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Reviewers: Don Mather, Tony Augarde, Dick Stafford, John Eyles, Robert Gibson, Ian Lace, Colin Clarke, Jack Ashby



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SIMON NABATOV

Around Brazil

Act 9754-2

 



1. Desde Que o Samba e Samba
2. Estrada do Sol
3. Partita de Marco
4. Nene
5. Eu Vim da Bahia
6. Depois Que o Ile Passar
7. Na Baxia do Sapateiro
8. My Sertao
9. Valsa de Porto Das Caixas
10. Qualquer Coisa

11. Voce e Linda
Simon Nabatov – Piano

Russian-born pianist Simon Nabatov is a chameleon. When I first heard him, he was playing Benny Goodman-style jazz on the 1996 album Swing Kings with vibist Wolfgang Schluter and drummer Charly Antolini. Even in this conventional setting, one could tell that Nabatov was special – not only capabale of playing classy Teddy Wilson-type piano but also displaying the most astonishing technique: creating phenomenal runs that would have made Art Tatum proud, while also treating the piano as a playground for mischievously anarchic fun.

Other Nabatov albums have emphasised his anarchy, with adventurous experiments which often explored the farthest boundaries of the avant-garde. Both (or all) sides of his nature are present on this album, which lets Nabatov loose in a repertoire of Brazilian tunes, including a couple by Antonio Carlos Jobim and three by Caetano Veloso. Simon suggests Brazilian rhythms rather than emphasizing them – and without any need for help from percussionists. Indeed, a percussionist would find it hard to keep up with the fecundity of his imagination. On Estrada do Sol, for example, his hands seem to play two entirely different rhythms at once. His own composition, My Sertao, sounds like a classical toccata with an underlying Latin pulse. Other tracks, like Gilberto Gil’s Eu Vim da Bahia, display a gentler, more lyrical side to Nabatov.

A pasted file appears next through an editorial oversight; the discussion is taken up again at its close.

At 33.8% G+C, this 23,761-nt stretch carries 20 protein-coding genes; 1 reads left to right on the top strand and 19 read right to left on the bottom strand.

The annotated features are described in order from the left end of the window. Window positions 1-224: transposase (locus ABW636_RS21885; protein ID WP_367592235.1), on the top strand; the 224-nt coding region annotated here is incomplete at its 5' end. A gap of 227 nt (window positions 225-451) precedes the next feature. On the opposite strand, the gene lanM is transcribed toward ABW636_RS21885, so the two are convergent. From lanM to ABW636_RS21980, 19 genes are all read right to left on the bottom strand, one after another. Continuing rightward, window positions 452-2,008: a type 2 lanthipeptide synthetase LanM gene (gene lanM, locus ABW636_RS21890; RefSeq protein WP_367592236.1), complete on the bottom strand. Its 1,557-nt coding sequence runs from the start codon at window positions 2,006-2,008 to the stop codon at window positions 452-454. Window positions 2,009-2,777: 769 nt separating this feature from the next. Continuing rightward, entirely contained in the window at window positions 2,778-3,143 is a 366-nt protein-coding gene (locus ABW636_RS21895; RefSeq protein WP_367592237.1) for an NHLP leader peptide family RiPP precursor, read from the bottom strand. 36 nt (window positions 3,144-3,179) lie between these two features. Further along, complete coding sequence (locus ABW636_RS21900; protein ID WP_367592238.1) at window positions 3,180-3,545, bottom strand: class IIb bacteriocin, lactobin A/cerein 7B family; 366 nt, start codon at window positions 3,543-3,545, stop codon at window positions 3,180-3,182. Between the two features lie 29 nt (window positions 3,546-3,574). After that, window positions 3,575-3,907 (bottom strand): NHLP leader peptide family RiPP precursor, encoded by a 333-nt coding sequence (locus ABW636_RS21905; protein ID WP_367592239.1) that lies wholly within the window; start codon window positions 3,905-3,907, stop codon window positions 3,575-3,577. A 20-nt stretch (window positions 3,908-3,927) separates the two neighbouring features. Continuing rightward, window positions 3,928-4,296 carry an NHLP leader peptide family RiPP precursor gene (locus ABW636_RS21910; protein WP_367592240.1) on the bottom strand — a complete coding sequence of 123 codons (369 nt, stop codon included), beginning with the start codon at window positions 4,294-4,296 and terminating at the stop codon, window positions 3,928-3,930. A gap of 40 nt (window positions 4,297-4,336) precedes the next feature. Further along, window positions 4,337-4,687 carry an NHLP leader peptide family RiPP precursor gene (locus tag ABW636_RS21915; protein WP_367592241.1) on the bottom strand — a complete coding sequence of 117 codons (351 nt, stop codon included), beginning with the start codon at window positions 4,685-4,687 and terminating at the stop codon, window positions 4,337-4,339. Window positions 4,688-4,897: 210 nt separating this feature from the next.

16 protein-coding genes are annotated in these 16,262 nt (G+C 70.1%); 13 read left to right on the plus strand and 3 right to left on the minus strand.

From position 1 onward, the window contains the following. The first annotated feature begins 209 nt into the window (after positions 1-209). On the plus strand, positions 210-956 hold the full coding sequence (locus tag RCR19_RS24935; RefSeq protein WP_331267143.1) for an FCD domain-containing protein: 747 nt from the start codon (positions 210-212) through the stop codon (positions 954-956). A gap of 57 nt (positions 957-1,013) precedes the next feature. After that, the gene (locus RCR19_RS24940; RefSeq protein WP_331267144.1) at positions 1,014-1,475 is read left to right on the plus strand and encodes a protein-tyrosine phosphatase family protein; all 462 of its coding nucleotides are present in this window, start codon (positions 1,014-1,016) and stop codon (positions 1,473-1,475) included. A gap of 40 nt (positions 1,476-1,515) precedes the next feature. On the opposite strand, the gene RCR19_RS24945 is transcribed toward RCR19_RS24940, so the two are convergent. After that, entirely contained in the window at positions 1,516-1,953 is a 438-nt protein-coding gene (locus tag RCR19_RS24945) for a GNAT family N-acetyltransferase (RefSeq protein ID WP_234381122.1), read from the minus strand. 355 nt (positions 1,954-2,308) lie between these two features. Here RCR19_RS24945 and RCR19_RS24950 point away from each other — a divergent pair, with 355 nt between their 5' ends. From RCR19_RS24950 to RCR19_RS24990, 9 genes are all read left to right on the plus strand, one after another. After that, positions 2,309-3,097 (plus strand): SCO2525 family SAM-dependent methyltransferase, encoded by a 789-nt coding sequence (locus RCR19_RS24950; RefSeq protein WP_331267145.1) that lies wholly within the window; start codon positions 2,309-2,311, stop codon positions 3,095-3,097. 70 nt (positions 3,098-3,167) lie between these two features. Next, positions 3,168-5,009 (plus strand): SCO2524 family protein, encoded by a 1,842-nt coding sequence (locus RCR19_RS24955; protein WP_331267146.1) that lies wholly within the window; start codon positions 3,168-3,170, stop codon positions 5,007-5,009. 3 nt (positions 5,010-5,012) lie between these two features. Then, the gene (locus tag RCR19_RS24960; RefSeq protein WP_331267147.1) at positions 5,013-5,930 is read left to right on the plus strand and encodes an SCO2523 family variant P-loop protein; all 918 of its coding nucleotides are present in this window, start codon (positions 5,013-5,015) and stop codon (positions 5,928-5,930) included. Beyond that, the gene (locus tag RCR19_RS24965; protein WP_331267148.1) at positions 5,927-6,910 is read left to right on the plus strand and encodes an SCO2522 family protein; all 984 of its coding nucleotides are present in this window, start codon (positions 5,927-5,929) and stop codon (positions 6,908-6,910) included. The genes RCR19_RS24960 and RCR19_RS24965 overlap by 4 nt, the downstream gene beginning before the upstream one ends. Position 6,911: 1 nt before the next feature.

My favourite track of all is Partita de Marco, a ten-minute tour de force which starts as if it was written by Stockhausen – jumping about all over the piano, like an avant-garde kitten on the keys. Musical lines come at the listener from all directions before the improvisation settles down into Jobim’s beautiful Waters of March, decorated with gorgeous rivulets of sound flowing from the keyboard. Simon Nabatov seems capable of playing anything – but then he was trained at the Moscow Conservatory and the Julliard school.

The sound is translucent – recorded at the Rainbow Studio in Oslo last September. If you care about good jazz – or good music of any kind – you need to buy this CD.


Tony Augarde



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